Alphabet moves 2 top Google Fiber executives off project

Alphabet ’s Access division has removed two prominent executives from its ranks, the latest sign of the business pulling back from ambitious, expensive goals


Google Fiber also grew into one of the costliest efforts for the company, outside of the dominant Google internet business. Photo: Bloomberg
Google Fiber also grew into one of the costliest efforts for the company, outside of the dominant Google internet business. Photo: Bloomberg

San Francisco: Alphabet Inc.’s Access division, which houses its broadband service Google Fiber, has removed two prominent executives from its ranks, the latest sign of the business pulling back from ambitious, expensive goals.

Milo Medin, a vice president at Access, and Dennis Kish, a wireless infrastructure veteran who was president of Google Fiber, are leaving the division but staying at the Alphabet holding company. Gregory McCray, who was appointed head of Access in February, told staff about the management changes at a Thursday meeting. An Access spokesman confirmed the changes, but declined to comment further.

Kish joined Google Fiber in 2014 from Qualcomm Inc. and worked closely with fellow transplant Craig Barratt, who previously led the Access group. Barratt suddenly exited in October, when Alphabet also announced it was halting Google Fiber expansions in eight major urban markets and laying off around 10% of its staff.

The Access division has continued to shrink. About 600 employees are currently being reassigned to the Google internet business and other Alphabet divisions, according to sources familiar with the plans.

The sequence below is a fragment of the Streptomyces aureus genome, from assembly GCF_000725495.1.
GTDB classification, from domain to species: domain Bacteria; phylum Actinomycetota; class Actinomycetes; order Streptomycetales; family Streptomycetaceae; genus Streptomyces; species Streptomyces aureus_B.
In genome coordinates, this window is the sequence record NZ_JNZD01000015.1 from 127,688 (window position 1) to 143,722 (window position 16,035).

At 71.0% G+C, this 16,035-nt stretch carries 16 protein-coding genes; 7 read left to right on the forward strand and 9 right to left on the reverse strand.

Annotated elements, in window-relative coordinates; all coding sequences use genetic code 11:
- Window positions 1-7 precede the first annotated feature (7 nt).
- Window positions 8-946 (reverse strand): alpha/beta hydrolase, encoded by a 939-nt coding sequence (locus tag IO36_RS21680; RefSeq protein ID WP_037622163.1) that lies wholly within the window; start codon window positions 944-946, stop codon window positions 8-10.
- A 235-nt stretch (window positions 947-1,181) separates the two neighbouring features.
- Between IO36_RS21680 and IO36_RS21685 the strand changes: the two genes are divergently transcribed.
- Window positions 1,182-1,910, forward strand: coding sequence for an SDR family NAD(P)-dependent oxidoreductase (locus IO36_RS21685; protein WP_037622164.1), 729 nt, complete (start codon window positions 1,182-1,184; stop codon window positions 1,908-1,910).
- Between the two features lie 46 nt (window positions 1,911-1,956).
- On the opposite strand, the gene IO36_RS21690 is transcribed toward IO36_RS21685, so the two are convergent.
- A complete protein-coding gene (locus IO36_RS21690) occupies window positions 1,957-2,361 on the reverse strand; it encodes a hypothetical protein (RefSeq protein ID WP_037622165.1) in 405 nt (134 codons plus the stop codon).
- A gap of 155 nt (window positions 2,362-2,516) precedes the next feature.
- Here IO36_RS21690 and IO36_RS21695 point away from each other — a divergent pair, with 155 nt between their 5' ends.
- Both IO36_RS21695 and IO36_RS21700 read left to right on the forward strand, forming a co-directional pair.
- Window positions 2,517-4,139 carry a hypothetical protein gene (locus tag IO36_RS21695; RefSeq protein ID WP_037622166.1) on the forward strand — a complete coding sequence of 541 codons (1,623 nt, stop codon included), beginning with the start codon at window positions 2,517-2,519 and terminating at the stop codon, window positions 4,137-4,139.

A Google veteran since 2010, Medin was a chief advocate for the company’s high-speed Fiber service in Washington. He has also been leading some of Alphabet’s more experimental efforts to tap wireless spectrum for better internet delivery. It’s unclear if that effort will move to another part of Alphabet.

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On Thursday, Medin was named as a member of the Federal Communications Commission’s new Broadband Deployment Advisory Committee.

Medin and Kish didn’t respond to emailed requests for comment.

Under Barratt, Alphabet pushed to bring Fiber to more than a dozen US cities. It hit some hurdles, including increased competition and legal challenges from telecommunications firms. Google Fiber also grew into one of the costliest efforts for the company, outside of the dominant Google internet business.

After halting its expansion, some analysts praised Alphabet for implementing cost-cutting measures. Last month, Google Fiber cancelled some planned installations in Kansas City, its first market. Bloomberg

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